Free Issue! Try Saltscapes Magazine before you buy. Download Now

Trade secrets offer easy solutions

ASK ANYONE who has renovated or built a new home: decorating decisions are difficult. The wrong choice can cause years of regret, and be very costly to fix. A beautiful interior doesn’t happen by accident. A special space is carefully planned.

Want to know how it’s done?

Who doesn’t love a trade secret or two? Put on the kettle, pull up a chair and get ready for some simple solutions to a few common quandaries that confound homeowners time after time.

Dilemma #1: Area Rugs

A stylish and properly sized area rug adds colour and dimension to a room. It can also highlight a space for a specific use; in an open concept space, for example, you can define your TV area by placing the furniture on a rug. In addition to softening sounds and reducing echoes, rugs add visual and physical warmth.

Skimping on the size of the rug, however, is one of the most common mistakes we decorators see. A too-small area rug gets lost in the room; opt for an ample area rug instead. Don’t worry about covering up too much floor. A properly sized rug draws attention to the entire room.

>Interior decorator, Iris Piercey displayed special items purposefully, like this horn magnifying glass, which is elevated upon books.

Here’s how to choose the right sized rug for your room. The key pieces of furniture should sit on, or at least, bite the rug. (Biting means that the front legs rest on the rug, even though the back legs rest on the flooring.) This anchors the furnishings and unifies the space. Leave anywhere from eight to 24 inches between the edge of your wall and the rug. If you are using a rug under a dining table, allow enough space to freely pull out a chair and still have all legs on the rug. A good rule of thumb is to have your rug four feet longer and four feet wider than your table.

Dilemma #2: High Art

Hanging art is tricky; most of us tend to hang art higher than we should. When this happens the art can become disconnected from the room and detract from the space.

This can be remedied in most cases by hanging art at eye level. However, eye level varies from person to person according to their height.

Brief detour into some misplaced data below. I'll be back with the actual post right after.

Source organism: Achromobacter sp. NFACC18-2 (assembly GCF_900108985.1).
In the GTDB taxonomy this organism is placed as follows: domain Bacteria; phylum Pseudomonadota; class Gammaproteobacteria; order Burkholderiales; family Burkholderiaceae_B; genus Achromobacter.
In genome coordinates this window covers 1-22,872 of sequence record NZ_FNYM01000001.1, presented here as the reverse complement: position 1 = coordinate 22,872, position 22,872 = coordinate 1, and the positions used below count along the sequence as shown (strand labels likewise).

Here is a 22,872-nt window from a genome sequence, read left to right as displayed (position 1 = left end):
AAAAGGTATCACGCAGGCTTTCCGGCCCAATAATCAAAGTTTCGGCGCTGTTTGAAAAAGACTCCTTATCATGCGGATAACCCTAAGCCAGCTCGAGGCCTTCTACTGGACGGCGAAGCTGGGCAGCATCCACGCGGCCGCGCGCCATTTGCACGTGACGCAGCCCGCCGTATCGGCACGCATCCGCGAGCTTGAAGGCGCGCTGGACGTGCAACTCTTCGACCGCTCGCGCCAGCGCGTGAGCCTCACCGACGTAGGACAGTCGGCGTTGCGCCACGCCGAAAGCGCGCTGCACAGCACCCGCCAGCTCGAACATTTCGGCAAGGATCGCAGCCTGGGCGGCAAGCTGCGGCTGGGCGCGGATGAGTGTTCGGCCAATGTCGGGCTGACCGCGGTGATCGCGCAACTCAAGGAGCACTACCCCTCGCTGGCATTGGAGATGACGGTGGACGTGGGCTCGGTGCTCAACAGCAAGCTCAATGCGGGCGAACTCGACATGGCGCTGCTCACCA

What’s a person to do?

There are guidelines but no hard and fast rules. Even hanging heights in galleries vary greatly. Adriana Afford of Argyle Fine Art starts with 57 inches from the floor to the centre of the art piece, however, she says: “Just as in a home setting, an art gallery varies from time to time as well. So although that may be the rule, rules are made to be broken. It really depends on what space you are working with.” At the Teichert Gallery (formerly known as the Art Gallery of Nova Scotia’s Art Sales and Rental Gallery) they hang a little higher, according to Zehava Power, senior art gallery assistant. “We aim to hang so the centre of a piece is about 65 inches off the floor. We find that is a pleasing height that meets the average viewer’s eye level.”

In your home, stick with what is an approximate natural eye level for you; anywhere from about 57 to 65 inches works well. If there is a large height difference between people in your home, you may want to choose the average eye level.

There are, however, a couple of exceptions to these parameters. In general, when hanging art over a sofa leave only between four to eight inches between the sofa and the bottom of the art. Otherwise, the art can feel detached. Likewise, in a child’s room you may want to consider hanging art a little lower. This “custom” touch makes the space feel more like it was made just for them.

Dilemma #3: Chaotic Clutter

Visual clutter leads to mental clutter, and that’s not good for anyone. Random items and too many things in the space don’t give your décor space to breathe. The good news is that you can fix this problem with a low or even zero budget, but the “fix” does takes time and effort.

The key to keeping your home harmonious and free from clutter is to edit, which is an ongoing process.

Look at each item in a room and ask yourself these questions:

  • Does this belong in this room?
    Put the duct tape in the garage and the dog leash in the foyer.
  • Is it broken, worn or ugly?
    Fix it, polish it, beautify it or be ruthless and give it away.
  • Do I love this? Is it useful?
    If it’s special, keep it. If you have hung on to this item out of guilt or the thought that maybe someday you will use it, get rid of it.

Every “thing” in the room should have its own home. Use baskets, boxes and cabinets to corral belongings and create order. Closed storage means less visible clutter, especially for objects not used on a regular basis. Special items, such as family photos, books, heirlooms or artful souvenirs should be purposefully displayed. Elevate some smaller keepsakes on a stack of books or a pretty box.

Leaving space around items allows the gaze to move naturally from shelf to shelf as the viewer takes in the interesting displays.

When a beautiful room is well organized it feels complete.

Kimberley Eddy owns Evolve Interior Decorating.

Other Stories You May Enjoy

Debunking Some Bird-Brained Notions

I remember my brother calling me a "bird-brain" when I was a kid. Simply by looking at the size of a bird's head, I could guess that wasn't a compliment. But I was wrong.

Conscious Consumerism

One day in a fit of curiosity I headed to one of the big grocery stores in New Minas, NS. Asparagus, radishes, lettuce and strawberries were in season, and I figured the store would carry these and...
Minimalism is the best approach to outdoor shower enclosures. Framing can be done with two-by-fours or four-by-four timbers and walls closed in enough to provide privacy.

Showering alfresco

Can we all agree that there’s just something fabulous about being buck naked in the great outdoors? It is liberating, and for those of us who never fully outgrew a juvenile attitude towards nudity, it...